Dr. Oz convinced Rocco, with scare tactics showing the effects on his body (he had the heart of an 85 year old man because of the plaque buildup), to take a 28 day challenge of a vegan diet. So Rocco does it with dramatic changes to his blood sugar, waist line, and cholesterol. He must’ve been okay with veggies at least a little bit. The adjustment for me would be very difficult considering how I react to anything green. I can sneak by other veggies not listed above by eating salsa or some soups. For some reason, I really dig lentil soup. Progresso’s version has a full serving of vegetables in each serving, so it makes me feel like I’m doing something when I eat that with some brown rice.

Rocco developed Type 2 Diabetes from his eating habits, which older, overweight people tend to get, but can be controlled and even gotten rid of by improving diet and exercise choices. I myself was diagnosed with Type 1 Diabetes when I was 12. The difference being I didn’t cause it, bad genetics did, or at least that’s one of the popular theories. I can, however, help myself out by controlling my habits better than I do though. I also was diagnosed with a fatty liver about a year ago. The main way to get rid of that is stop eating so shitty and lose some weight. Here I am still gradually gaining weight since my high school years. Why just yesterday, I ate 16 hot wings at 11 pm. It’s also worth mentioning I have slightly elevated blood pressure enough that I am on medication for that which should also have a positive effect on the liver.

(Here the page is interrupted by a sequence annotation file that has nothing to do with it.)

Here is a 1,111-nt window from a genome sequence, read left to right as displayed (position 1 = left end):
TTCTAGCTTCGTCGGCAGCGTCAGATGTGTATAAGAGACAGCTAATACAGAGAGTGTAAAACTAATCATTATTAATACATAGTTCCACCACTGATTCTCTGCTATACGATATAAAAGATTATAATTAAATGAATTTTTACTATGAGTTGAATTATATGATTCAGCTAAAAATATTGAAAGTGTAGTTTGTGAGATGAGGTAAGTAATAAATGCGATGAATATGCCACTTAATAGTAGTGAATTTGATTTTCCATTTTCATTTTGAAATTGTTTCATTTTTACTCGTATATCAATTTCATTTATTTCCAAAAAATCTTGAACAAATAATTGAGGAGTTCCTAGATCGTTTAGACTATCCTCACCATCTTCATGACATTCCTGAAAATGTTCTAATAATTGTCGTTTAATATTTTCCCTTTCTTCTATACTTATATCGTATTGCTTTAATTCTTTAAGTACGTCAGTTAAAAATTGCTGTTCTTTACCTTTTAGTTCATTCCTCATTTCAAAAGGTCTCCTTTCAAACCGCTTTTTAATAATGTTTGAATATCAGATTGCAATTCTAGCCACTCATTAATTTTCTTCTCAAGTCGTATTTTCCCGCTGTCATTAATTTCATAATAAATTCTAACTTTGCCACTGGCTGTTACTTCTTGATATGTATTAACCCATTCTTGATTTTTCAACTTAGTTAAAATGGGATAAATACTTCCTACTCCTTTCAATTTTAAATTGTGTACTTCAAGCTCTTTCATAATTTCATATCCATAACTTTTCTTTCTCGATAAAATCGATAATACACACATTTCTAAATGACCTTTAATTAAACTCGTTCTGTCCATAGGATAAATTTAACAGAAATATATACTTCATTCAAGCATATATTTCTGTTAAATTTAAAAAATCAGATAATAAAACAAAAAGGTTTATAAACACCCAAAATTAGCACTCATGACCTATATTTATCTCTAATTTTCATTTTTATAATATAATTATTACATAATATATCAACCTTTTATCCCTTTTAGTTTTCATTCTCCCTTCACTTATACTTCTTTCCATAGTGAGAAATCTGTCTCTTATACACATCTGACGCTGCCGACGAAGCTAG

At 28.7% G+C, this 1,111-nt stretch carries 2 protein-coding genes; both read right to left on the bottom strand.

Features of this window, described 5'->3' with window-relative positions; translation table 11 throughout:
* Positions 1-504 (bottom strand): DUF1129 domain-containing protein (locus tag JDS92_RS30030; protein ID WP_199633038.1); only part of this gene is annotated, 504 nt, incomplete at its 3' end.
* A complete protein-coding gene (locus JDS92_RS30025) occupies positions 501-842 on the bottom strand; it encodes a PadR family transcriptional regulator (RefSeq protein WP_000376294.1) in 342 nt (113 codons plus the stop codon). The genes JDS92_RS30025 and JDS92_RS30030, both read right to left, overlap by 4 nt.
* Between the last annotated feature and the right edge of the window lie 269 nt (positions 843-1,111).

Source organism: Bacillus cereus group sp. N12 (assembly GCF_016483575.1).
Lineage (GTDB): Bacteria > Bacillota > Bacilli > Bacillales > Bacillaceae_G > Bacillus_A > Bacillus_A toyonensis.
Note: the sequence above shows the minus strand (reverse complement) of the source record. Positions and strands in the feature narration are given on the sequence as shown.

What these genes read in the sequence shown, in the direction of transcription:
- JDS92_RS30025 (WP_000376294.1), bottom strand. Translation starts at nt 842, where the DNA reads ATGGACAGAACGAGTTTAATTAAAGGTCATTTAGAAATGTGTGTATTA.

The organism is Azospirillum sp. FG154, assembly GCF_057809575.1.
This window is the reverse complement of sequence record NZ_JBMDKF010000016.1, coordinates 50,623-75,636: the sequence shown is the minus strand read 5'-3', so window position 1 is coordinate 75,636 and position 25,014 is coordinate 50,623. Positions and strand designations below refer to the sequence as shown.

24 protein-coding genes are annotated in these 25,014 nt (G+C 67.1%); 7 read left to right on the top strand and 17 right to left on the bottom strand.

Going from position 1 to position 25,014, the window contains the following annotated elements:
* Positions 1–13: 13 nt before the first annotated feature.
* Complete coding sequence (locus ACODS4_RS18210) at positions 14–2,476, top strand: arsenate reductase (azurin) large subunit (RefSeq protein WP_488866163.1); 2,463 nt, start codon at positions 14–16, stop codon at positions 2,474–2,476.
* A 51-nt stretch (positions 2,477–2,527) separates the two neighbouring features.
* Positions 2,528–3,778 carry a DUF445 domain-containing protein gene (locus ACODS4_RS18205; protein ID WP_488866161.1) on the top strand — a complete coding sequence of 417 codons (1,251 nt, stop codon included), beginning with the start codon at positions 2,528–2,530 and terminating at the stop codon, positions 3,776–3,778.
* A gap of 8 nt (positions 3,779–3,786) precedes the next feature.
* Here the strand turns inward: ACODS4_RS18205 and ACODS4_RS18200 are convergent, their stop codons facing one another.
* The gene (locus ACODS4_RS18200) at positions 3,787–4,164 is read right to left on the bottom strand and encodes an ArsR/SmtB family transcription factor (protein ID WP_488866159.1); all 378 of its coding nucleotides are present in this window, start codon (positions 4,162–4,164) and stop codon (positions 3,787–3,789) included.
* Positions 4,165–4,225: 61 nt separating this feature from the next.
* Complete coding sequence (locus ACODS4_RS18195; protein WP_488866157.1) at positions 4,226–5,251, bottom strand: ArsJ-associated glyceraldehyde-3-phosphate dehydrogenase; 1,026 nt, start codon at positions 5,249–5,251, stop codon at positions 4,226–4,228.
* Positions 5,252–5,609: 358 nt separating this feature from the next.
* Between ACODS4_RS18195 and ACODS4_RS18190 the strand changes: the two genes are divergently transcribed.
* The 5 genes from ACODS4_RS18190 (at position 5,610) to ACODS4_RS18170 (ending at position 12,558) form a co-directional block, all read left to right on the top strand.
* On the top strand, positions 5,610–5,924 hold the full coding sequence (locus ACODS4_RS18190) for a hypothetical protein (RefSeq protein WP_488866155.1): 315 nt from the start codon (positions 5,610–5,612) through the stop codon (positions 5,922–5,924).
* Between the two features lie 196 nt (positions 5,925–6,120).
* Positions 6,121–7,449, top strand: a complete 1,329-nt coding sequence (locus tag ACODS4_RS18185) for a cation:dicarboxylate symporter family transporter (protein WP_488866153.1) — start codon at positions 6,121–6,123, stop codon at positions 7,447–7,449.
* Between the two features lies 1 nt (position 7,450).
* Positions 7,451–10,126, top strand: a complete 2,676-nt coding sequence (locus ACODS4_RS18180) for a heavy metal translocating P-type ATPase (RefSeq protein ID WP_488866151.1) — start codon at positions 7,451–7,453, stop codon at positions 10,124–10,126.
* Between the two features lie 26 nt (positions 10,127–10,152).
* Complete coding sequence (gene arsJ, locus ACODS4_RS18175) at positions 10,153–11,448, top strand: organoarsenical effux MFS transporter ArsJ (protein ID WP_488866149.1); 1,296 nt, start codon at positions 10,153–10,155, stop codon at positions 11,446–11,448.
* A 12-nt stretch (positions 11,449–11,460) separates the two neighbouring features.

Not the aforementioned night of 16 wings, but bad enough.

Not the aforementioned night of 16 wings, but bad enough.